“Are businesses, rather than consumers, holding back eCommerce development in Canada?
If so, how?”
How does Canada measure up?
In a 2012 landmark report by the Boston Consulting Group, it was estimated that the eBusiness sector across G20 nations has the potential to grow to $4.2 trillion, signaling the future potential of eCommerce. So how does Canada’s eBusiness industry measure up among other eTailers? ePath Consulting surveyed 69 Canadian eBusiness and eCommerce managers of some of the largest and most prominent Canadian B2B and/or B2C eBusinesses to find out.
According to ePath, Canada is only considered a “Player” and not a “Leader” in the industry, compared to countries such as the United States and the UK. Furthermore, Canadians consume more online content per capita than any nation in the world, signalling a disconnect between offline and online business units in “bricks and clicks” organizations.
Many businesses in Canada who took part in the study expressed their frustrations or the complexities of corporate strategy and eCommerce:
“Although I have full control of my eCommerce group, I’m quite constrained by corporate strategy. The traditional “bricks” part of the business still determines the overall business strategy. They set my budgets.” (1:1 interviews, ePath)
What’s holding Canada back?
ePath Consulting discovered two key issues that many Canadian eBusinesses feel contribute to the current state of Canadian eCommerce:
1. Lack of Scale – A company’s market potential can be limited by its inability to engage in commerce and expand the firm beyond its current size, geography, or industry. This is a result of Economies of Scale where the financial investment associated with eCommerce development do not benefit the firm.
2. Typical Canadian Aversion to Risk – Canadian businesses are more prone to making decisions based on results that produce the least amount of risk. From a financial perspective, an investor presented with two investments with a similar expected return and different risk, would typically prefer the investment with lower risk.
A business model that limits you geographically is an indication that the market is simply not big enough to justify the eBusiness investment required for eCommerce. Additionally, the Canadian eBusiness industry is comfortable with meeting the status quo and taking on the mentality that “good enough” is enough. Canadian eBusinesses tend to favour a safer competitive strategy therefore operating as a market follower rather than of operating as a pioneer or innovator in their industry.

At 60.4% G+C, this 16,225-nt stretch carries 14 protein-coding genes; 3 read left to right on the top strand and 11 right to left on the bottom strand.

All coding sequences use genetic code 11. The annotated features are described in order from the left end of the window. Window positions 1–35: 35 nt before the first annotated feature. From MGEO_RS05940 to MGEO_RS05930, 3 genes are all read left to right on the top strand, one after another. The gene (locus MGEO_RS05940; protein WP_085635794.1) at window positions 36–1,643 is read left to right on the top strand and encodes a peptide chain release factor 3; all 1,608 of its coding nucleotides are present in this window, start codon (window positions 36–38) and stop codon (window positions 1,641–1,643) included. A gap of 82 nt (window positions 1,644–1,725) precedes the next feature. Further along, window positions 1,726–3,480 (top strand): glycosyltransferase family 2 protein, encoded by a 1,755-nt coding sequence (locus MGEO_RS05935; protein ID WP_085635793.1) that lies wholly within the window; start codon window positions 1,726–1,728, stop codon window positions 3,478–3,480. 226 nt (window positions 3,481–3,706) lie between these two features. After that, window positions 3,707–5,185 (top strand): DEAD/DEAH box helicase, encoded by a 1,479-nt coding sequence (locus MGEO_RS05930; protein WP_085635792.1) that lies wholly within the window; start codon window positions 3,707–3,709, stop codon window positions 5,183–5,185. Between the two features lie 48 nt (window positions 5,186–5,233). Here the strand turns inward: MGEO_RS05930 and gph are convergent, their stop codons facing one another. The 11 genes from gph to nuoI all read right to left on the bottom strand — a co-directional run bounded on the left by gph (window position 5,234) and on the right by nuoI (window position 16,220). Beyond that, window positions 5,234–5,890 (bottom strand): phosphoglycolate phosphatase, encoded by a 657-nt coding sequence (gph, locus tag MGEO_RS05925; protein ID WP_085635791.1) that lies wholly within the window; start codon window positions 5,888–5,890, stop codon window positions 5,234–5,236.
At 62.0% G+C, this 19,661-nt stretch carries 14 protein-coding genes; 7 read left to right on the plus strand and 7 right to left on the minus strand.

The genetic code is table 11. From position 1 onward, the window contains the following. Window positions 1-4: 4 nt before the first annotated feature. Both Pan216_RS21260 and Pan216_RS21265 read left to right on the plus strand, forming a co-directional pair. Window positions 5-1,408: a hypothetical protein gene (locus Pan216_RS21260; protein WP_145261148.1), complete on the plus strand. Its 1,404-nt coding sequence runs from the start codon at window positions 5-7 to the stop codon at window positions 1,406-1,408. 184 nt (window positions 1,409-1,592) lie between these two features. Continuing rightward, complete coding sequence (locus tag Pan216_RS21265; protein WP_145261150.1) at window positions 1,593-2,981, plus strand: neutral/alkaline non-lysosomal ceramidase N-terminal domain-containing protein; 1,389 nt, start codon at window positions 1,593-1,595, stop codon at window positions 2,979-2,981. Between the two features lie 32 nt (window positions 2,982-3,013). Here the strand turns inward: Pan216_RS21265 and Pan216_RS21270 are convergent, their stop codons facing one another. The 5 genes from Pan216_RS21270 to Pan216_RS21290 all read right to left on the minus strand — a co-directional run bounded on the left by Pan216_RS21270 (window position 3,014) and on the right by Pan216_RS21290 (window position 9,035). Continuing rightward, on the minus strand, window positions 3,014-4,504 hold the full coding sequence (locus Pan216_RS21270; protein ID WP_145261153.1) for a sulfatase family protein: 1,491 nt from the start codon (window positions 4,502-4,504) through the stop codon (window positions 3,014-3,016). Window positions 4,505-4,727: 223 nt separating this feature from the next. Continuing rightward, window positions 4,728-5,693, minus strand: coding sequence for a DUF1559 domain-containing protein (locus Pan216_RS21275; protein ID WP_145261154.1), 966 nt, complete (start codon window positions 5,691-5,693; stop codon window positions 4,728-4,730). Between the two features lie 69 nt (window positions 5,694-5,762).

Furthermore, Canadians have a different mind set and culture when it comes to ordering online. This is one of the reasons our country is lagging within the eCommerce space. Without the demand or desire from customers to order online (until very recently), companies haven’t been able to justify the investment and risk that comes along with eCommerce development:
“The challenge I have is getting them (corporate management) to buy into the online opportunities. Unfortunately we’re typically Canadian. We don’t like risk.”
(1:1 interviews, ePath)
How Canada can get in the game
ePath consulting has outlined 4 key insightful and actionable opportunities Canadian eBusinesses can:
1. Develop the Management Condition for eBusiness Success
2. Innovate Beyond “Price and Delivery”
3. Accelerate the Implementation of CEM and Analytics Initiatives
4. Build High-Performance Teams
Implementation of even one of these key insights will go a long way in terms of a firm’s continuous improvement and its ability to reach current and potential customers.
Back to the question posed above:
“Are businesses, rather than consumers, holding back eCommerce development in Canada? If so, how?”
In my opinion, Canadian businesses play an important role in the general development and direction of Canadian commerce as a whole. As it stands, I feel that Canada’s current eCommerce landscape is in its introductory stage of implementation. Some Canadian businesses are just getting their feet wet and slowly experiencing the benefits of having an online presence (e.g. a static website at the very least); however, many Canadian businesses have yet to harness the complete benefits and potential that eCommerce has to offer.
As outlined in this report, Canada’s hesitation and risk aversive nature will be the leading factors hindering eCommerce development in Canada. In order to make the change from market “player” to market “leader”, Canadian business can implement strategies such as education, training and corporate governance to mitigate risk, foster innovation, and become market leaders of eCommerce.